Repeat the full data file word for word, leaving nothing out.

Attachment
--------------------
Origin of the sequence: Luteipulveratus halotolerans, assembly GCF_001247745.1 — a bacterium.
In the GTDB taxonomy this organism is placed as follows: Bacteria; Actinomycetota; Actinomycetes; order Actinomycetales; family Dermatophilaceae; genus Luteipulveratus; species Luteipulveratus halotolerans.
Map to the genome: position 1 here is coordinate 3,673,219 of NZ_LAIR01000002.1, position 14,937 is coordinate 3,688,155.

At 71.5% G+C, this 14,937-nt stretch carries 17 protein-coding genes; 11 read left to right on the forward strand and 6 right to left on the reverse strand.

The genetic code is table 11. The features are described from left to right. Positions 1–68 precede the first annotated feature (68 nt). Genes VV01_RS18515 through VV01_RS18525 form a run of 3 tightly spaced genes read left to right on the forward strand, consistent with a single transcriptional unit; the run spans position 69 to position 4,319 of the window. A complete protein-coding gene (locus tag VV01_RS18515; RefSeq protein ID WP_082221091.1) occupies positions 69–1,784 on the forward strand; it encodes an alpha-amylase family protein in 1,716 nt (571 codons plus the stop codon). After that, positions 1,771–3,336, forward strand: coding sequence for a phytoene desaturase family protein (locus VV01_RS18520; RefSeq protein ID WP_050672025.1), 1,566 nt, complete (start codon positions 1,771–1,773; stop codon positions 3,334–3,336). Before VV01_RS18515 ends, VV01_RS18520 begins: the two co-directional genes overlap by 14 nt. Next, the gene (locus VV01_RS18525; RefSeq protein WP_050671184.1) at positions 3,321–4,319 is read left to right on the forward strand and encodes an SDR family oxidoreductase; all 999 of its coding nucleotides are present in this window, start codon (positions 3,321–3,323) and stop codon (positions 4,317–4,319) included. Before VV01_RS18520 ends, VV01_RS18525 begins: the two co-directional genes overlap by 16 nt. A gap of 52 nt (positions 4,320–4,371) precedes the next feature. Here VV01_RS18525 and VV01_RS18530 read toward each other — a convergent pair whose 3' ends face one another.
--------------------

Origin of the sequence: Luteipulveratus halotolerans, assembly GCF_001247745.1 — a bacterium.
In the GTDB taxonomy this organism is placed as follows: Bacteria; Actinomycetota; Actinomycetes; order Actinomycetales; family Dermatophilaceae; genus Luteipulveratus; species Luteipulveratus halotolerans.
Map to the genome: position 1 here is coordinate 3,673,219 of NZ_LAIR01000002.1, position 14,937 is coordinate 3,688,155.

At 71.5% G+C, this 14,937-nt stretch carries 17 protein-coding genes; 11 read left to right on the forward strand and 6 right to left on the reverse strand.

The genetic code is table 11. The features are described from left to right. Positions 1–68 precede the first annotated feature (68 nt). Genes VV01_RS18515 through VV01_RS18525 form a run of 3 tightly spaced genes read left to right on the forward strand, consistent with a single transcriptional unit; the run spans position 69 to position 4,319 of the window. A complete protein-coding gene (locus tag VV01_RS18515; RefSeq protein ID WP_082221091.1) occupies positions 69–1,784 on the forward strand; it encodes an alpha-amylase family protein in 1,716 nt (571 codons plus the stop codon). After that, positions 1,771–3,336, forward strand: coding sequence for a phytoene desaturase family protein (locus VV01_RS18520; RefSeq protein ID WP_050672025.1), 1,566 nt, complete (start codon positions 1,771–1,773; stop codon positions 3,334–3,336). Before VV01_RS18515 ends, VV01_RS18520 begins: the two co-directional genes overlap by 14 nt. Next, the gene (locus VV01_RS18525; RefSeq protein WP_050671184.1) at positions 3,321–4,319 is read left to right on the forward strand and encodes an SDR family oxidoreductase; all 999 of its coding nucleotides are present in this window, start codon (positions 3,321–3,323) and stop codon (positions 4,317–4,319) included. Before VV01_RS18520 ends, VV01_RS18525 begins: the two co-directional genes overlap by 16 nt. A gap of 52 nt (positions 4,320–4,371) precedes the next feature. Here VV01_RS18525 and VV01_RS18530 read toward each other — a convergent pair whose 3' ends face one another.